Further, there are demands for Saurashtra [from Gujarat], Vidarbha [in Maharashtra], Bodoland, Bundelkhand [MP and UP] et al. Ajit Singh wants Harit Pradesh in Western UP. Mayawati endorses it as she wants UP to split in Awadh, Bundelkhand, Purvanchal and Harit Pradesh. See link here

Speculations on ramifications of dividing AP

There is lot of concern among Muslims regarding their political future in Telangana and Andhra Pradesh. Many foresee rise of BJP in Telangana. A section of Muslim intellectuals and masses sided with TRS and its demand for dividing AP.
The fact is that Telangana will have a higher percentage of Muslims. nearly 13-15%. But their population will be much more high in urban areas. It will be over 25%. The fear of rise of communal forces may or may not come true. 
Interestingly, AIMIM leadership feels that though BJP may grow strong, the Majlis will also be strengthened. The reason is that in a smaller Assembly, there numbers will be more crucial in case of hung verdict. Will Congress get favour from electorate after the decision? It has to be seen. 

The ten districts in Telangana

The names of the districts that will form Telangana includes: Hyderabad, Rangareddy, Nizamabad, Adilabad, Khammam, Nalgonda, Medak, Karimnagar, Mahbubnagar and Warangal. There is a possibility of inclusion of two more districts including Kurnool.
The remaining districts would go to Andhra Pradesh [Seemandhra], which will be reduced to nearly half the size, comprising Rayalseema and Andhra regions. People in Telangana felt that they didn't get their due share in power and jobs.

Those from Andhra had been more successful, they felt. Reddys, no doubt, had money and wielded more clout. This is another reason that Andhraites want Hyderabad to remain a joint capital. As far as status of Hyderabad as joint capital or union territory is concerned, it is not practical as the City is not on border like Chandigarh [which touched both Punjab and Haryana] but in the heart of Telangana and far away from Andhra.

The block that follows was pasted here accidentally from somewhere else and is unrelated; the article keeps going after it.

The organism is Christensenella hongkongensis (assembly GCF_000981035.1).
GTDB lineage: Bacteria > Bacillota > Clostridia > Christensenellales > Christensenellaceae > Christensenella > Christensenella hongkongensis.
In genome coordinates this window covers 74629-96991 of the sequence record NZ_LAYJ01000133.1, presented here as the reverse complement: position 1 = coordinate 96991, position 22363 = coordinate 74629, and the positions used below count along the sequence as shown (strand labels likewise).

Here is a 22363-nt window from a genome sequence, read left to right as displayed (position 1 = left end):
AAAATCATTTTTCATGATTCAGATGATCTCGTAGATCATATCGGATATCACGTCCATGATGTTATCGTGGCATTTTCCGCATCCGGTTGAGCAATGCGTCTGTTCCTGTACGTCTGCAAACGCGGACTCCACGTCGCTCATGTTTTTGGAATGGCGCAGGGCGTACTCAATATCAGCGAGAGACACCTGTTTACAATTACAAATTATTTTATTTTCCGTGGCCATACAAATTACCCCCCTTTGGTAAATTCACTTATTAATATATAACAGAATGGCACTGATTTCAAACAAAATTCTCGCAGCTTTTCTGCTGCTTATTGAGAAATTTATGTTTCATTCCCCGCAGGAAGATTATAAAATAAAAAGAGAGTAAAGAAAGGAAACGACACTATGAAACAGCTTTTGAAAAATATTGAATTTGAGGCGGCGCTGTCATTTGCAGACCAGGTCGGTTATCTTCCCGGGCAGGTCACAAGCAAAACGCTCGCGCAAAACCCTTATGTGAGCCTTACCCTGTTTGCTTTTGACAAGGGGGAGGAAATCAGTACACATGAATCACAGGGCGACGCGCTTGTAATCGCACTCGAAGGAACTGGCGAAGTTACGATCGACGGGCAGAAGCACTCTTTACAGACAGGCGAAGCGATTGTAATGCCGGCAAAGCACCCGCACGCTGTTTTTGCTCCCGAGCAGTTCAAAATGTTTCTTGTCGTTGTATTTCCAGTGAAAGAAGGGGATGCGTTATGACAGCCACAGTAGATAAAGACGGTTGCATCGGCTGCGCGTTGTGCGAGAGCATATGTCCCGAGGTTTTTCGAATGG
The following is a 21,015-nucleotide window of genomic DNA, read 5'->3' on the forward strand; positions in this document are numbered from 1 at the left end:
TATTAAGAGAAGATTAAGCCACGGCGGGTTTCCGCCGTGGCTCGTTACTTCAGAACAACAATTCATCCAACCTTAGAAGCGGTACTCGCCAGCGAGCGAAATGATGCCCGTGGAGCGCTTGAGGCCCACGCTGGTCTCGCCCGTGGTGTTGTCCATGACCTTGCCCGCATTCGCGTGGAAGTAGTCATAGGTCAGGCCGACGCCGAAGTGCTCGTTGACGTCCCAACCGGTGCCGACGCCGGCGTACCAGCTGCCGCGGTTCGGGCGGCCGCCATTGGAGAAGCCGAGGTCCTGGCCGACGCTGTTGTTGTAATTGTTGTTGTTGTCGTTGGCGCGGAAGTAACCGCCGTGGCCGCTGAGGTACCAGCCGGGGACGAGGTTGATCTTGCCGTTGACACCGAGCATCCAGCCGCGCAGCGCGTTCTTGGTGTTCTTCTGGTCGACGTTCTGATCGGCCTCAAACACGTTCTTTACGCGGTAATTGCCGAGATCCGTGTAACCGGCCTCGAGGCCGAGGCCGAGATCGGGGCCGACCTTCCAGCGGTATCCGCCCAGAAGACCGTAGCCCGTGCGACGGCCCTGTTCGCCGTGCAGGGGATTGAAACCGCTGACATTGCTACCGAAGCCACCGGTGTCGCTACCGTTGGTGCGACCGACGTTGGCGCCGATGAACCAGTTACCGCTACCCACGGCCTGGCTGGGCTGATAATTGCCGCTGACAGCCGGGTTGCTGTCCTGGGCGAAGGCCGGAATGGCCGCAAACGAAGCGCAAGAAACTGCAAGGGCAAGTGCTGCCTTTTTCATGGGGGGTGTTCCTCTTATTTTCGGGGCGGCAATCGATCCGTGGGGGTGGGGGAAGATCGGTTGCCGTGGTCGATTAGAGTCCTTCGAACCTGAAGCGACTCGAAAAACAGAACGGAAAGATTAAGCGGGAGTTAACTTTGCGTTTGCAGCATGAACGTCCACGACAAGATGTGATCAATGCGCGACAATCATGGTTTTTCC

Vizag [Visakhapatnam] or Vijaywada may be identified as capital of Andhra. There is strong argument for small states. It is said that mall states do ensure development in regions that remained backward for ages. People in far away districts also enjoy fruits of development. There can be differences of opinion over the success of small states, especially, in view of Jharkhand, Uttarakhand and Chhattisgarh.
Still, there is more visibility of Government in small states. Chhattisgarh may have seen rise in Naxalism but it also witnessed development after it was carved out. Telangana will be a new state. One just hopes that the suicides and violence which we witnessed during the agitation for statehood would now come to an end.

[*Personally I don't like the term 'Regional language'. Especially, for languages spoken by tens of million which even internationally have more speakers than many of the big languages.]
[**Bangla is also one of the state languages in Tripura along with Kokborak and Manipuri but it is comparatively a small state]